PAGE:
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Gent’s, silvered (chromed steel), quartz powered, self-winding, wristwatch with skeletonized chromed steel bracelet, Museum Watch, made by Movado, Switzerland, circa 1980s or later
Size not provided but thought to approximate 35-39mm in diameter. This is a Movado made wristwatch modeling their Classic original Museum watch with the gold dot on a black dial invented in 1947 by Nathan George Horwitt. The design entered the Museum of Modern Art in NYC in 1959. It took until 1965 until he found Movado, a company willing to try his product with the gold dot on a black dial placed at the twelve position. The rest is history. When the quartz crisis in Switzerland occurred during the 1970-1990s, every company made their own version of quartz watches and Movado was no different.
This fine example of the Museum watch is made of chromed steel with a black bezel and grey dial with a silvered round dot at the twelve position on the dial. This watch has fine silvered baton hands and a counterbalanced sweep seconds pointer. The base of the dial read “Swiss MOVADO Quartz”. A fluted setting crown is noted adjacent to the three position and the back cover reads, “Movado, since 1881, All Steel, Quartz, water resistant, the other markings which tell you the model number and case number are too worn to read properly, but appear to be SLE4.9884, 2864 (uncertain of the actual letters and numbers). The back covers screws down to make the case water resistant.
The movement is a battery powered quartz movement, Swiss standardized and timed. One of the nicest feature of this modern looking watch is the integrated chromed steel bracelet, which is skeletonized. Each side of the bracelet is a mixture of four long tubes of steel with openings between then joining the next set with six short tubes interconnecting with each other so that a pleasing pattern is developed. The bracelet terminates in a simple fold-over clasp, marked illegibly in the photo.
CASE: In very good condition except for the back cover which has worn poorly around the numerals.
Movement: not pictured but assumed genuine, original to case and functional.
HISTORY OF Movado:
Abraham Ditisheim (1858-1877) came to La Chaux de Fonds, Switzerland from the Alsace region to open an engraving business. He was joined by three relatives; Achille, Isaac and Aaron. Achille played a major role in establishing the business by 1881. His brothers Leopold and Isidore, both watchmakers, joined the firm in 1885. The firm name at this point was L.A.I. Ditisheim. By 1890 there were 30 workers. While initially focusing on pocket watches for men and women, they soon developed a ladies wristwatch (1895). In 1899 they entered pocket chronometers in competitions in Neuchatel, Switzerland and won first prize. In 1903 they first registered the trademark name of ‘Movado’, meaning ‘Always in motion’. In 1903 they developed a repeater mechanism and a calendar for their watches. In 1905, Isaac, twin of Leopold joined as an engraver and the firm became LAI Ditisheim & Frere. It was also in 1905 that the name Fabrique Movado was first registered in Switzerland. They won a gold medal at a French competition in the same year. Between 1910 and 1920 they created many new designs in wristwatches and used the term ‘Chronometre’ on the dial, almost matching the standards for true chronometers. They produced their first soldier’s watch, during WWl, with luminescent dial markers and the dial was covered like a hunting case pocket watch. It was a 17 jewel very fine and accurate movement. After 1917 ALL watches were marked Fabrique Movado. They made new designs frequently coming up with a dust proof example called the ‘Ermeto’ in 1926. In addition they continued to win most competitions that they entered for watches and chronometers. The Automatic brand was introduced in 1951; it was an ultra-thin self-wind and used their newly developed caliber 138 movement. The names and styles of their watches are just too numerous to mention here. In 1972 control shifted to the Zenith Radio Corporation. Needless to say it appears that the Movado Company made just about every conceivable variation of wristwatch, comparable to any other fine Swiss watch company.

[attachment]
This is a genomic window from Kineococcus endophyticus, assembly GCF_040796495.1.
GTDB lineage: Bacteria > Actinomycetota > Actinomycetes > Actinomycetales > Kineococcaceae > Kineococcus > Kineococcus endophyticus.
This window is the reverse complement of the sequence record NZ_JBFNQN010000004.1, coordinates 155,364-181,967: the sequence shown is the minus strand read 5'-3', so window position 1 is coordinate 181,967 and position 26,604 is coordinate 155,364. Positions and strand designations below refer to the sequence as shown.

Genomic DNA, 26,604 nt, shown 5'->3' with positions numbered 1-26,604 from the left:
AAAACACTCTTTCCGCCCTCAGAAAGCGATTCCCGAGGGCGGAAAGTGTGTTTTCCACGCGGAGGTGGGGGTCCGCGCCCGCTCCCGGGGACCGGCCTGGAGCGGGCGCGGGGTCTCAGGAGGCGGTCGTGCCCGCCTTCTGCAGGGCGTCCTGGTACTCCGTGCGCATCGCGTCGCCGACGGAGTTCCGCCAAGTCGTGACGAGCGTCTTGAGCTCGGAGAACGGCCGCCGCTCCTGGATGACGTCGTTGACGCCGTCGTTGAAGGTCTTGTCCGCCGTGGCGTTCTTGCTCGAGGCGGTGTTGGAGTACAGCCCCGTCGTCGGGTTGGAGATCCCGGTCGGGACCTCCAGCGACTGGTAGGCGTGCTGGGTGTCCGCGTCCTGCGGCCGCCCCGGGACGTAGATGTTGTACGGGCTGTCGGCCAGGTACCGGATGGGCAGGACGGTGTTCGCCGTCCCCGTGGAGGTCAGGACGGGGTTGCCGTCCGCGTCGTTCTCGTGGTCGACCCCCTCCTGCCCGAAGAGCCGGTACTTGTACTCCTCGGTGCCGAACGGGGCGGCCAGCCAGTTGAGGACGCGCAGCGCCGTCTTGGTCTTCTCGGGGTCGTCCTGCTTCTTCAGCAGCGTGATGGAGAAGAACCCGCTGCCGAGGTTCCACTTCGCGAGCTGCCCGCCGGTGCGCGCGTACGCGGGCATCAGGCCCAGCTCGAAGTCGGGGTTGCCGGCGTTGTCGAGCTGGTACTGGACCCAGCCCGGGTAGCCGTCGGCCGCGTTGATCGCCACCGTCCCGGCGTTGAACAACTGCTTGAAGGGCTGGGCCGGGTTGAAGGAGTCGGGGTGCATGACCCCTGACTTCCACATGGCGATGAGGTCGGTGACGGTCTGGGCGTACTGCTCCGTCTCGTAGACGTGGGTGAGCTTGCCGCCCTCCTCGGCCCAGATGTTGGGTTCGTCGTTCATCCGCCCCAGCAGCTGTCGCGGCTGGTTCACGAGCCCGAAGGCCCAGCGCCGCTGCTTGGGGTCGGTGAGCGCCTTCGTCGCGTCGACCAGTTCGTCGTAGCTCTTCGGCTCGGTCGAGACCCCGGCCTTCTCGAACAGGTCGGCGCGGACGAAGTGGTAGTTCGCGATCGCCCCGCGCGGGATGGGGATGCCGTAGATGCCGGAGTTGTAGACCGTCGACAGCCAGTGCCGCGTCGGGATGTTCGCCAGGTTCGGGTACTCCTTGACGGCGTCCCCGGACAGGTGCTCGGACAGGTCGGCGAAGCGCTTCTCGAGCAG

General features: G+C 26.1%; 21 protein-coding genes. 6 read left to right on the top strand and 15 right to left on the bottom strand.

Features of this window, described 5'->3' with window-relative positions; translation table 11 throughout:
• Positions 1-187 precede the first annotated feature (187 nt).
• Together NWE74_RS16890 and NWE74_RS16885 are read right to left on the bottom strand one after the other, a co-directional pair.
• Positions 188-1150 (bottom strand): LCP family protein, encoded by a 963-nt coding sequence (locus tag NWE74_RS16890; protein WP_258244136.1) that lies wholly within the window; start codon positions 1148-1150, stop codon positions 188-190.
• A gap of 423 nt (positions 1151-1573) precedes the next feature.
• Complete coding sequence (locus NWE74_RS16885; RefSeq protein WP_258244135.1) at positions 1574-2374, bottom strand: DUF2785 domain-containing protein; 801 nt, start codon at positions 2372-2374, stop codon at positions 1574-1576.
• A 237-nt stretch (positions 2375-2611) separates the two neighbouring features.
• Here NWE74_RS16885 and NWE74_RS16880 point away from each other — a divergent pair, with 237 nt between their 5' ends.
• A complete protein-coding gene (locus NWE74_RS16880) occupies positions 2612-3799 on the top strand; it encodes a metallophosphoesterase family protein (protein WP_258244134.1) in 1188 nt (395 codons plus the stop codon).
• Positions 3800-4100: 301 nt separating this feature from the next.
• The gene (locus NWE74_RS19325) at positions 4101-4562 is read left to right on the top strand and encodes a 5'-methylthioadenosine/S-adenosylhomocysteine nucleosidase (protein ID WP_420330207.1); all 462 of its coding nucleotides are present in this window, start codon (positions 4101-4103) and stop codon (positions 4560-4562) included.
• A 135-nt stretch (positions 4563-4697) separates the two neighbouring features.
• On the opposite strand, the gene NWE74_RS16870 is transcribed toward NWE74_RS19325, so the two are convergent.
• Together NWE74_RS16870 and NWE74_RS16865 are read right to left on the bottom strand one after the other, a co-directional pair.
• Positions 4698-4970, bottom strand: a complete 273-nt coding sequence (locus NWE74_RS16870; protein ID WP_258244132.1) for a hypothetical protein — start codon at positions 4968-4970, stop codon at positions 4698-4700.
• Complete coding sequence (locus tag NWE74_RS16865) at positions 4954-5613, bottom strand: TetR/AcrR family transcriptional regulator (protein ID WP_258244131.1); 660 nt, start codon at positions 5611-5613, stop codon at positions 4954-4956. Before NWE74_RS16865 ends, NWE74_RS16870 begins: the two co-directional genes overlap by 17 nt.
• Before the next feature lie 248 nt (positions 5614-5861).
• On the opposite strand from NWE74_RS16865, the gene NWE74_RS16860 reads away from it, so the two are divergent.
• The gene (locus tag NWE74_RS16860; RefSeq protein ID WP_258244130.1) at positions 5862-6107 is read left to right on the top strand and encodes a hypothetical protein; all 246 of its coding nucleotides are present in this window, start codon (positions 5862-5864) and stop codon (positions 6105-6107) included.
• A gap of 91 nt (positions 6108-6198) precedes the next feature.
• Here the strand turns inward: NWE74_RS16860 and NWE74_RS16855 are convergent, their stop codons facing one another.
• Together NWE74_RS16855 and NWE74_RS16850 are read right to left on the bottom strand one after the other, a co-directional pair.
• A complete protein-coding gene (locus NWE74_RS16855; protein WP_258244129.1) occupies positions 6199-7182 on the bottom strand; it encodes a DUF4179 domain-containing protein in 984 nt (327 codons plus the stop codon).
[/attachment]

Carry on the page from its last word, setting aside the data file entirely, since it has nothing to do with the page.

The Movado Museum watch was conceived by George Horwitt by 1947: a plain round black dial, large dot at twelve and two gilt hands. Inspired by a positive response from the MOMA in NYC it was called the Museum model. It became a reality on the market in 1963 in both 18k gold and gold plate. Movement was manually wound mechanical calibre 245/246. On 1976 a ladies version arrived in 14k white gold and one in 14k yellow gold with a date in the dial dot. Both watches also had mechanical movements and the dial read, "Movado Swiss". 1981 bought the first quartz model called the Museum Imperiale. Today multiple variants exist of the Museum model with different case styles and bracelet designs.
~https://www.ebay.com/itm/275187557684?hash=item401274e534:g:~CEAAOSwzI5f9Kjb (Offered on EBay for $295)
~https://www.ebay.com/itm/304496042841?hash=item46e560e359:g:RDcAAOSwi~xih8ZP (The mirror model sold on EBay for $435)
~https://www.ebay.com/itm/144533410691?epid=1103554106&hash=item21a6dcd383:g:f7oAAOSwMwBibz-d (sold for $175)
~https://www.ebay.com/itm/144533410691?epid=1103554106&hash=item21a6dcd383:g:f7oAAOSwMwBibz-d (Sold for $175 with quartz movement)
~https://www.ebay.com/itm/304493800913?hash=item46e53eadd1:g:CNQAAOSwazpihWUO (very much like your example this watch sold for $142.50)
~https://www.ebay.com/itm/393940260431?hash=item5bb8ab564f:g:sAMAAOSw2oliAvi5 (Sold for $200 on EBay)
I find that the bracelet enhances the value of this quartz Museum watch. I believe the fair market value of your quartz museum watch would fall into the range of $250-$300.
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